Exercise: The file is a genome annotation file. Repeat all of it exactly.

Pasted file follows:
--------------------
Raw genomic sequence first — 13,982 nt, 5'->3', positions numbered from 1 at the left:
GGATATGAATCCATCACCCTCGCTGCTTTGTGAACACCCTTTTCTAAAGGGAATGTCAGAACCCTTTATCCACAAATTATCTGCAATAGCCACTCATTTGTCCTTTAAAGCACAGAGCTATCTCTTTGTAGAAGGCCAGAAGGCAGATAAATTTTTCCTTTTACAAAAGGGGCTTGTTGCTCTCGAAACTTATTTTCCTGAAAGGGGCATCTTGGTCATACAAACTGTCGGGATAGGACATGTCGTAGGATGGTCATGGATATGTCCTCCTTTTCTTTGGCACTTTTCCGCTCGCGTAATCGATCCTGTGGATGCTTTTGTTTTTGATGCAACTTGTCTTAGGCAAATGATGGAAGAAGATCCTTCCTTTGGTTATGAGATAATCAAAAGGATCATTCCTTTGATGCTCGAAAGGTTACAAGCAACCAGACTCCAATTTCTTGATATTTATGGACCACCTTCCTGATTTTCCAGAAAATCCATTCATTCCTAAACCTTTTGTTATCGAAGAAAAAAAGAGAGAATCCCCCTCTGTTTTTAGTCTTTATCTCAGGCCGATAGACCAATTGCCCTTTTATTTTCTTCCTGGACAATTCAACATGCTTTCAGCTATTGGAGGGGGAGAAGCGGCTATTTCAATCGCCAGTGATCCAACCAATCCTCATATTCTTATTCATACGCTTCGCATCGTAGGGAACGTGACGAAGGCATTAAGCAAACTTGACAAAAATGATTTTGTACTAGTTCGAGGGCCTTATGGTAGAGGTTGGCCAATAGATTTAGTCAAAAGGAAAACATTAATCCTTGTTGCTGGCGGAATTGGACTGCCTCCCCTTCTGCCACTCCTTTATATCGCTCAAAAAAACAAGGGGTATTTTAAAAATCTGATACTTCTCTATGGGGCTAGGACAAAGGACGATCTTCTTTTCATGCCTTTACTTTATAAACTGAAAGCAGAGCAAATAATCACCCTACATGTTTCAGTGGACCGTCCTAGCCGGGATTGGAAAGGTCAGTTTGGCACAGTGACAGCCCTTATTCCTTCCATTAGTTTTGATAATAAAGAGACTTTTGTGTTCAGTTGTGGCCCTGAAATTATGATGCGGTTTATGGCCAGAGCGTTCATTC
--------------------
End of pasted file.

Raw genomic sequence first — 13,982 nt, 5'->3', positions numbered from 1 at the left:
GGATATGAATCCATCACCCTCGCTGCTTTGTGAACACCCTTTTCTAAAGGGAATGTCAGAACCCTTTATCCACAAATTATCTGCAATAGCCACTCATTTGTCCTTTAAAGCACAGAGCTATCTCTTTGTAGAAGGCCAGAAGGCAGATAAATTTTTCCTTTTACAAAAGGGGCTTGTTGCTCTCGAAACTTATTTTCCTGAAAGGGGCATCTTGGTCATACAAACTGTCGGGATAGGACATGTCGTAGGATGGTCATGGATATGTCCTCCTTTTCTTTGGCACTTTTCCGCTCGCGTAATCGATCCTGTGGATGCTTTTGTTTTTGATGCAACTTGTCTTAGGCAAATGATGGAAGAAGATCCTTCCTTTGGTTATGAGATAATCAAAAGGATCATTCCTTTGATGCTCGAAAGGTTACAAGCAACCAGACTCCAATTTCTTGATATTTATGGACCACCTTCCTGATTTTCCAGAAAATCCATTCATTCCTAAACCTTTTGTTATCGAAGAAAAAAAGAGAGAATCCCCCTCTGTTTTTAGTCTTTATCTCAGGCCGATAGACCAATTGCCCTTTTATTTTCTTCCTGGACAATTCAACATGCTTTCAGCTATTGGAGGGGGAGAAGCGGCTATTTCAATCGCCAGTGATCCAACCAATCCTCATATTCTTATTCATACGCTTCGCATCGTAGGGAACGTGACGAAGGCATTAAGCAAACTTGACAAAAATGATTTTGTACTAGTTCGAGGGCCTTATGGTAGAGGTTGGCCAATAGATTTAGTCAAAAGGAAAACATTAATCCTTGTTGCTGGCGGAATTGGACTGCCTCCCCTTCTGCCACTCCTTTATATCGCTCAAAAAAACAAGGGGTATTTTAAAAATCTGATACTTCTCTATGGGGCTAGGACAAAGGACGATCTTCTTTTCATGCCTTTACTTTATAAACTGAAAGCAGAGCAAATAATCACCCTACATGTTTCAGTGGACCGTCCTAGCCGGGATTGGAAAGGTCAGTTTGGCACAGTGACAGCCCTTATTCCTTCCATTAGTTTTGATAATAAAGAGACTTTTGTGTTCAGTTGTGGCCCTGAAATTATGATGCGGTTTATGGCCAGAGCGTTCATTC